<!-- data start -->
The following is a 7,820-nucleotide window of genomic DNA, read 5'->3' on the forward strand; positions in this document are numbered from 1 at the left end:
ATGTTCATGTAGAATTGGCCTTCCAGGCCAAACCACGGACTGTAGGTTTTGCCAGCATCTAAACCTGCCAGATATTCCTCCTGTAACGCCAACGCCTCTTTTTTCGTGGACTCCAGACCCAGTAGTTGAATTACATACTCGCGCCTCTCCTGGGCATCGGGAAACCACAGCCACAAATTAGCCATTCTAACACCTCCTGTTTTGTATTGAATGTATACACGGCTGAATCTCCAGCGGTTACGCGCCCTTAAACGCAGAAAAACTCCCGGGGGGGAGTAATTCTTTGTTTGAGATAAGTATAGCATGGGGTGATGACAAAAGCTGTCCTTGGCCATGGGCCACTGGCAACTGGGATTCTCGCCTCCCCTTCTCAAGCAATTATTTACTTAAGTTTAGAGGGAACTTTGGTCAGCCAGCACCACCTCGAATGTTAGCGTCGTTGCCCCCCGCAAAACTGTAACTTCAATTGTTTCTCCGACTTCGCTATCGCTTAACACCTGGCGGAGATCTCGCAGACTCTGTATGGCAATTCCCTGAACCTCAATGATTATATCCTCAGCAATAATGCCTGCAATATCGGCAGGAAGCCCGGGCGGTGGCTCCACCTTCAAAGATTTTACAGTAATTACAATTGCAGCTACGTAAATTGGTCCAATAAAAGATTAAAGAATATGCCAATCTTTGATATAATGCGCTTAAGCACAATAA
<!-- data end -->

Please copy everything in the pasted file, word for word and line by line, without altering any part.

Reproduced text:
The following is a 7,820-nucleotide window of genomic DNA, read 5'->3' on the forward strand; positions in this document are numbered from 1 at the left end:
ATGTTCATGTAGAATTGGCCTTCCAGGCCAAACCACGGACTGTAGGTTTTGCCAGCATCTAAACCTGCCAGATATTCCTCCTGTAACGCCAACGCCTCTTTTTTCGTGGACTCCAGACCCAGTAGTTGAATTACATACTCGCGCCTCTCCTGGGCATCGGGAAACCACAGCCACAAATTAGCCATTCTAACACCTCCTGTTTTGTATTGAATGTATACACGGCTGAATCTCCAGCGGTTACGCGCCCTTAAACGCAGAAAAACTCCCGGGGGGGAGTAATTCTTTGTTTGAGATAAGTATAGCATGGGGTGATGACAAAAGCTGTCCTTGGCCATGGGCCACTGGCAACTGGGATTCTCGCCTCCCCTTCTCAAGCAATTATTTACTTAAGTTTAGAGGGAACTTTGGTCAGCCAGCACCACCTCGAATGTTAGCGTCGTTGCCCCCCGCAAAACTGTAACTTCAATTGTTTCTCCGACTTCGCTATCGCTTAACACCTGGCGGAGATCTCGCAGACTCTGTATGGCAATTCCCTGAACCTCAATGATTATATCCTCAGCAATAATGCCTGCAATATCGGCAGGAAGCCCGGGCGGTGGCTCCACCTTCAAAGATTTTACAGTAATTACAATTGCAGCTACGTAAATTGGTCCAATAAAAGATTAAAGAATATGCCAATCTTTGATATAATGCGCTTAAGCACAATAA